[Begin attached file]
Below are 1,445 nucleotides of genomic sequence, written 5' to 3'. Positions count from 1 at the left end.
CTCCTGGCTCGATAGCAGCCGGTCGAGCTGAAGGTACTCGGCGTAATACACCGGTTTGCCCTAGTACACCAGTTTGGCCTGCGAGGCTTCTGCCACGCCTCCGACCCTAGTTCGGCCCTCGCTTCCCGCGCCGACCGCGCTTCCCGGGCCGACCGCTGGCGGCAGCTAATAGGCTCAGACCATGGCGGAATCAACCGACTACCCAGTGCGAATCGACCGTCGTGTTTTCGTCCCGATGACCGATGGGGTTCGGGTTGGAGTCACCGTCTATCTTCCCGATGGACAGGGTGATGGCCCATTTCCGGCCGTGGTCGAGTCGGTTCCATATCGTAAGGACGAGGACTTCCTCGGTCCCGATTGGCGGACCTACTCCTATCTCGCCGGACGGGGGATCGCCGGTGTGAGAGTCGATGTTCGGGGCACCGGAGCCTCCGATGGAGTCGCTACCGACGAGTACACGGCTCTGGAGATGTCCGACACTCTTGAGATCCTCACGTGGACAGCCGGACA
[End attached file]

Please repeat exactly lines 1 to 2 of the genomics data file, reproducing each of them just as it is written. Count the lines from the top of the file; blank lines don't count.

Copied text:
Below are 1,445 nucleotides of genomic sequence, written 5' to 3'. Positions count from 1 at the left end.
CTCCTGGCTCGATAGCAGCCGGTCGAGCTGAAGGTACTCGGCGTAATACACCGGTTTGCCCTAGTACACCAGTTTGGCCTGCGAGGCTTCTGCCACGCCTCCGACCCTAGTTCGGCCCTCGCTTCCCGCGCCGACCGCGCTTCCCGGGCCGACCGCTGGCGGCAGCTAATAGGCTCAGACCATGGCGGAATCAACCGACTACCCAGTGCGAATCGACCGTCGTGTTTTCGTCCCGATGACCGATGGGGTTCGGGTTGGAGTCACCGTCTATCTTCCCGATGGACAGGGTGATGGCCCATTTCCGGCCGTGGTCGAGTCGGTTCCATATCGTAAGGACGAGGACTTCCTCGGTCCCGATTGGCGGACCTACTCCTATCTCGCCGGACGGGGGATCGCCGGTGTGAGAGTCGATGTTCGGGGCACCGGAGCCTCCGATGGAGTCGCTACCGACGAGTACACGGCTCTGGAGATGTCCGACACTCTTGAGATCCTCACGTGGACAGCCGGACA